• The game will focus on simulating infiltration and not on simulating life, so there won’t be gameplay mechanics such as eating or sleeping as seen in other games, but Kojima did mention animals will make a return. He also referenced the food gathering feature from Metal Gear Solid 3. He couldn’t say anything about it at this time, however.
  • The holographic device used by Snake, the iDroid, will serve as the game’s main menu. With it, players can access different kinds of information without pausing the game. You can’t move while using it, though, so you will have to stay on your toes at all times.
  • Kojima doesn’t want to include elements that take away from the game’s heavy theme. Humor isn’t completely gone though, the game will still feature silly side missions, but they won’t be as crazy as the Pooyan missions in Peace Walker. For this reason, he also considered taking out the exclamation mark, until his team convinced him otherwise.
  • After getting in a helicopter, players can select missions via a menu. Ground Zeroes will just feature one location, Camp Omega. The Phantom Pain however, will include a variety of locations all over the world, such as Afghanistan and various African countries. There won’t be any metropolitan areas though, instead expect locations such as deserts and jungles with remote enemy bases.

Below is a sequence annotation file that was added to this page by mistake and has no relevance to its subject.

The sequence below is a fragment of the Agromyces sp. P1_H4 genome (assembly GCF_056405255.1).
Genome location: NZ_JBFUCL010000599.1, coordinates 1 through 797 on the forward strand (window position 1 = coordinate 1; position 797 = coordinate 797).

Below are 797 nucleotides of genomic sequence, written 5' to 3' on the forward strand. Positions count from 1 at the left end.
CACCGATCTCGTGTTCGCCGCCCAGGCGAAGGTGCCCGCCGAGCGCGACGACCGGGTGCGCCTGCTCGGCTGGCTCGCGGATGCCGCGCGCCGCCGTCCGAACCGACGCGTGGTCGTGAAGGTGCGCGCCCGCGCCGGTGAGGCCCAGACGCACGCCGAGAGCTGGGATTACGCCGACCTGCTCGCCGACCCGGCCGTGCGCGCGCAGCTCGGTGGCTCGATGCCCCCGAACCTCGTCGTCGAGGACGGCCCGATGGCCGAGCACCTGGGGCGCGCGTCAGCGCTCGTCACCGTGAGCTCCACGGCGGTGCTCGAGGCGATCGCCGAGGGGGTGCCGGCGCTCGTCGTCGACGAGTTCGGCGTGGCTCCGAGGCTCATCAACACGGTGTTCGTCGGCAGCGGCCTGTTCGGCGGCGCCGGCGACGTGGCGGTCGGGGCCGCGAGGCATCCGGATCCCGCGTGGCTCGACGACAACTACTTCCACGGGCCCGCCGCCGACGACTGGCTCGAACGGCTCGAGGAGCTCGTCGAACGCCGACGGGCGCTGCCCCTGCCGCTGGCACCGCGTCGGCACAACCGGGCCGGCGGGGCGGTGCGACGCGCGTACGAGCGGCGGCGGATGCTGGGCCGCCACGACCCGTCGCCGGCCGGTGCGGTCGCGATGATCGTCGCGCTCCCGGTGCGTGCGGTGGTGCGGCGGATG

• All missions will be repayable to earn new ranks or fulfill new side missions. Many of those will also be a lot more difficult than the main story missions. Completing them will also influence Snake’s main base. The areas will be huge, so players can find new secrets and circumstances every time they go through them again. Players can choose from multiple of these side missions at a time, and play them in any order.
  • In terms of the way the story is presented, Kojima said while past Metal Gear Solid games were like movies, this game will be more like a tv series. The story will be revealed and built up bit by bit, with the player putting the pieces together himself.
  • Kojima didn’t want to say anything about the distribution method of both parts, but he did say he would like people to play Ground Zeroes first, and then continue with The Phantom Pain.
  • Kojima is thinking about downloadable content, but he ensured he won’t leave anything out of the game on purpose so he can offer it as DLC later.
  • On the subject of the different versions of the game, the core gameplay mechanics of current gen and next gen versions of the game will be identical, but the next gen versions will feature some things that current gen can’t offer. As said before, next gen versions will run at 60 frames per seconds, and have much more detailed textures, smoother polygons and improved lighting. Kojima also wants to make use of cloud services and second screen integration for this game.
  • Talking about Revolver Ocelot, Kojima mentioned that unlike most characters in this installment, Ocelot won’t be driven by emotions such as revenge. Instead, he will be a more neutral character.

Source: Game Watch, via YongYea (translation by Pokemon Smosh)